MV Sigulu: Let’s not say ‘largest’ ferry in Uganda

Friday May 17 2019

Odoobo C. Bichachi

Odoobo C. Bichachi  

By Odoobo C. Bichachi

In my column of April 19, I wrote about the journalists’ folly of superlatives or excitement whenever they report about the launch of a new infrastructure project in the country.
Superlatives are words or adjectives that “describe the extreme quality of one thing in a group of things”. Thus superlatives will carry words like most, best, tallest, fastest, etc, and are only used when comparing three things or more, not two or less!
In that specific article, I was predicting the kind of superlatives that would accompany the media reporting on the arrival of two Uganda Airlines aircraft – Bombardier CRJ900 – at Entebbe: “Most modern aircraft”, “state-of-the-art,” etc. Very much like we saw with reporting on the new Source of the Nile Bridge at Jinja: “…the longest bridge across a river in East Africa,” “…longest single plane cable configuration bridge on the entire African continent,” etc!
While reporting of the arrival of the new aircraft was measured and generally avoided superlatives, the hyperbole “disease” returned when Uganda National Roads Authority (Unra) took media on a tour of the Masese shipbuilding yard in Jinja where the MV Sigulu ferry is being built and now nearing completion.
Monitor online and NTV online on May 8 screamed: “Long-awaited Uganda’s largest ferry finally takes shape”! This was more or less the same headline carried by a myriad other online websites.
Daily Monitor print edition (May 9) on the other hand, handled the cover picture story well; it simply indicated capacity of the ferry – 300 passengers, 16 vehicles, 300 tonnes – without attempting to classify it as largest or smallest. Better to be safe than wrong!
The online team, perhaps, missed my earlier article in which I had engaged with the subject of journalists’ love for hyperbole and cautioned that “if you can’t count, don’t say most [or largest in this case]; say many [or “one of the big ferries” in this case]!”
To buttress the point then, I had also quoted veteran American editor Harold Evans’ book, Do I Make Myself Clear? A Practical Guide to Writing Well in Modern Age, in which he wrote: “…beware of superlatives. Rinse them through a sieve for accuracy. The biggest, tallest, fastest, richest so often turns out to be the second biggest, second tallest, second fastest, and nowhere near the richest.”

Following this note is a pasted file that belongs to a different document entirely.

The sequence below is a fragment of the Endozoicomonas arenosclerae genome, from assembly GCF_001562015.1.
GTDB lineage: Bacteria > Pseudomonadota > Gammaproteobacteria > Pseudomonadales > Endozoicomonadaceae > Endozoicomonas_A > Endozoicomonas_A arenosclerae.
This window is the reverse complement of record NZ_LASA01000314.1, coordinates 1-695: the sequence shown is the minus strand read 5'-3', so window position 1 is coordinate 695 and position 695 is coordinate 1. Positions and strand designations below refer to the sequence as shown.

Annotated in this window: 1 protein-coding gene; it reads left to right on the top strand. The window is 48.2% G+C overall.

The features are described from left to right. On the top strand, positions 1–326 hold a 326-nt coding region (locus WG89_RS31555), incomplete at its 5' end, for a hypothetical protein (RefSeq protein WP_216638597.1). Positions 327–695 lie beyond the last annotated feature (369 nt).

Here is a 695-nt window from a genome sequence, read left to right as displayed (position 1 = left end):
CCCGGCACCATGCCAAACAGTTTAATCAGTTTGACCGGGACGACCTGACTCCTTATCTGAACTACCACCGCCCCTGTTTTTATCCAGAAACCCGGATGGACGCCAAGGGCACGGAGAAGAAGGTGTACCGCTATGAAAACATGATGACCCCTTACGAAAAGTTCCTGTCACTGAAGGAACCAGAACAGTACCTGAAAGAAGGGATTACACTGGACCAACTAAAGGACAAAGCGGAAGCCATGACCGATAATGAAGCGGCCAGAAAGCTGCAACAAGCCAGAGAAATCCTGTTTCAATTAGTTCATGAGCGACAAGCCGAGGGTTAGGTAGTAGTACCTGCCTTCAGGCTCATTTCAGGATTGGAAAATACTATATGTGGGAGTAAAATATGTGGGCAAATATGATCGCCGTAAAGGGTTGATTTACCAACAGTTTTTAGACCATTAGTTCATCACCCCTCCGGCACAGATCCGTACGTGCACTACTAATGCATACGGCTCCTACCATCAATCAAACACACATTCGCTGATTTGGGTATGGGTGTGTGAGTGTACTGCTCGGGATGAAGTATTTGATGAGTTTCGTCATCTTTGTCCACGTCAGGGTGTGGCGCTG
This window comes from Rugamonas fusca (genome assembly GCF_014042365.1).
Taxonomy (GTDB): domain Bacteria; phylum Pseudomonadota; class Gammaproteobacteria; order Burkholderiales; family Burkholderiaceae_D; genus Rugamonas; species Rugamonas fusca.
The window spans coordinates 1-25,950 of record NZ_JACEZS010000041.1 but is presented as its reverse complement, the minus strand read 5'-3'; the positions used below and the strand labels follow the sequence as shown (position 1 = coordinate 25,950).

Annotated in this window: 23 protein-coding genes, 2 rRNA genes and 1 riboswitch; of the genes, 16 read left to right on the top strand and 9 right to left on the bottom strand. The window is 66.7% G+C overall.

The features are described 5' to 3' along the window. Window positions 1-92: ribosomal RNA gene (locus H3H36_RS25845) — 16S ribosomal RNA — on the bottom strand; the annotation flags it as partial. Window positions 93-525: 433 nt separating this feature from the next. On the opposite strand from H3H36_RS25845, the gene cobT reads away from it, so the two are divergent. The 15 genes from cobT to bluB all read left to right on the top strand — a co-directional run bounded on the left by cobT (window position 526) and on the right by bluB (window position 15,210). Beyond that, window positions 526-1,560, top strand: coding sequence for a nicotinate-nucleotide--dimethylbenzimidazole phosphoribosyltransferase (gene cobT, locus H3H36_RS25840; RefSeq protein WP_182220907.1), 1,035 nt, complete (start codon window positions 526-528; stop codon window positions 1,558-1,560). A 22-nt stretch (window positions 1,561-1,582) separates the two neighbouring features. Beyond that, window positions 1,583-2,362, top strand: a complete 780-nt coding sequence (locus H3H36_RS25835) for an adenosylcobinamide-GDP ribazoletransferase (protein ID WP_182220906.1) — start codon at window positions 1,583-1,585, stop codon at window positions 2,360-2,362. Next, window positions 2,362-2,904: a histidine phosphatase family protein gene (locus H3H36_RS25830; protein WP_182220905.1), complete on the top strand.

So is MV Sigulu Uganda’s largest ferry when it finally sets sail? Which is the second, third or fourth largest? This full comparison is important for readers to make sense of a story that tries to latch on superlatives.
I spoke to Unra to compare the capacities of two of their “big” ferries; the yet to be launched MV Sigulu and the recently (2018) launched MV Albert Nile-1 that plies Wanseko to Panyimur, to establish which is “largest in Uganda”.
I also sought out the capacity of other marine vessels/ferries operating on Lake Victoria and ignored those that make short crosses of the River Nile, again to establish capacity and draw comparison.
Verdict: Capacity of both MV Albert Nile-1 and MV Sigulu is 300 passengers and 15 vehicles – 300 tonnes. MV Pearl and MV Ssese that ply Bukakata in Masaka and Luuku in Kalangala have capacity of 200 passengers and 20 vehicles. MV Kalangala that plies Nakiwogo (Entebbe) and Lutoboka (Kalangala) has capacity of 108 people and eight vehicles – 100 tonnes.
When we go to purely cargo ferries, we have MV Kaawa and MV Pamba (grounded at Port Bell), which belong to Uganda Railways and used to ply Port Bell, Mwanza and Kisumu.
A third cargo ferry, the MV Kabalega, sunk in 2005. Each of these vessels has capacity of 44 twenty-foot wagons or 22 forty-foot wagons – 1,000 tonnes!
As I wrote then, readers get bombarded and confused by these superlatives because while there’s some truth, context is often left out rendering information incomplete and sometimes wrong.
MV Sigulu being the largest Uganda ferry when it sets sail is, therefore, false and misleading. The information may have been handed down by excited Unra officials to journalists, but these officials do not bear the same standard of accuracy as journalists. Our responsibility is to double check and bring context before publishing.
That said, such events [launches] are an opportunity for journalists to tell wider stories/features about an industry, not simply reproduce official statements. The public will be more informed and more satisfied by complete and accurate stories.

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